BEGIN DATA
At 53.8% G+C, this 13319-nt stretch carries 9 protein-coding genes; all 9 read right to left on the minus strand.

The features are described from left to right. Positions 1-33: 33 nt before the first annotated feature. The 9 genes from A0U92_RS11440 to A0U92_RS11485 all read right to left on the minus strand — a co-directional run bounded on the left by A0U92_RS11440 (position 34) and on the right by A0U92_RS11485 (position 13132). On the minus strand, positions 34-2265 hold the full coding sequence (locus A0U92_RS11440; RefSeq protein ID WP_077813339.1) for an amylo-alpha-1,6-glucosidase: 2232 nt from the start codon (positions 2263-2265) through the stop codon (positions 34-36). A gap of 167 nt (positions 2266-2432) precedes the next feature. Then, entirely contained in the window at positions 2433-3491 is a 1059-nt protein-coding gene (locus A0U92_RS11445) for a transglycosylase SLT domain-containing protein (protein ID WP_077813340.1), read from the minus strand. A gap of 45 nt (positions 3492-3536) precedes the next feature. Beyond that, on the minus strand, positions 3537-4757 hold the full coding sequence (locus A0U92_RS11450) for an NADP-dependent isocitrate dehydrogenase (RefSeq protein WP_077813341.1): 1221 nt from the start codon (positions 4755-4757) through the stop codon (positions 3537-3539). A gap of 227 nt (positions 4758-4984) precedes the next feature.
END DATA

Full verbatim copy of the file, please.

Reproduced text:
At 53.8% G+C, this 13319-nt stretch carries 9 protein-coding genes; all 9 read right to left on the minus strand.

The features are described from left to right. Positions 1-33: 33 nt before the first annotated feature. The 9 genes from A0U92_RS11440 to A0U92_RS11485 all read right to left on the minus strand — a co-directional run bounded on the left by A0U92_RS11440 (position 34) and on the right by A0U92_RS11485 (position 13132). On the minus strand, positions 34-2265 hold the full coding sequence (locus A0U92_RS11440; RefSeq protein ID WP_077813339.1) for an amylo-alpha-1,6-glucosidase: 2232 nt from the start codon (positions 2263-2265) through the stop codon (positions 34-36). A gap of 167 nt (positions 2266-2432) precedes the next feature. Then, entirely contained in the window at positions 2433-3491 is a 1059-nt protein-coding gene (locus A0U92_RS11445) for a transglycosylase SLT domain-containing protein (protein ID WP_077813340.1), read from the minus strand. A gap of 45 nt (positions 3492-3536) precedes the next feature. Beyond that, on the minus strand, positions 3537-4757 hold the full coding sequence (locus A0U92_RS11450) for an NADP-dependent isocitrate dehydrogenase (RefSeq protein WP_077813341.1): 1221 nt from the start codon (positions 4755-4757) through the stop codon (positions 3537-3539). A gap of 227 nt (positions 4758-4984) precedes the next feature.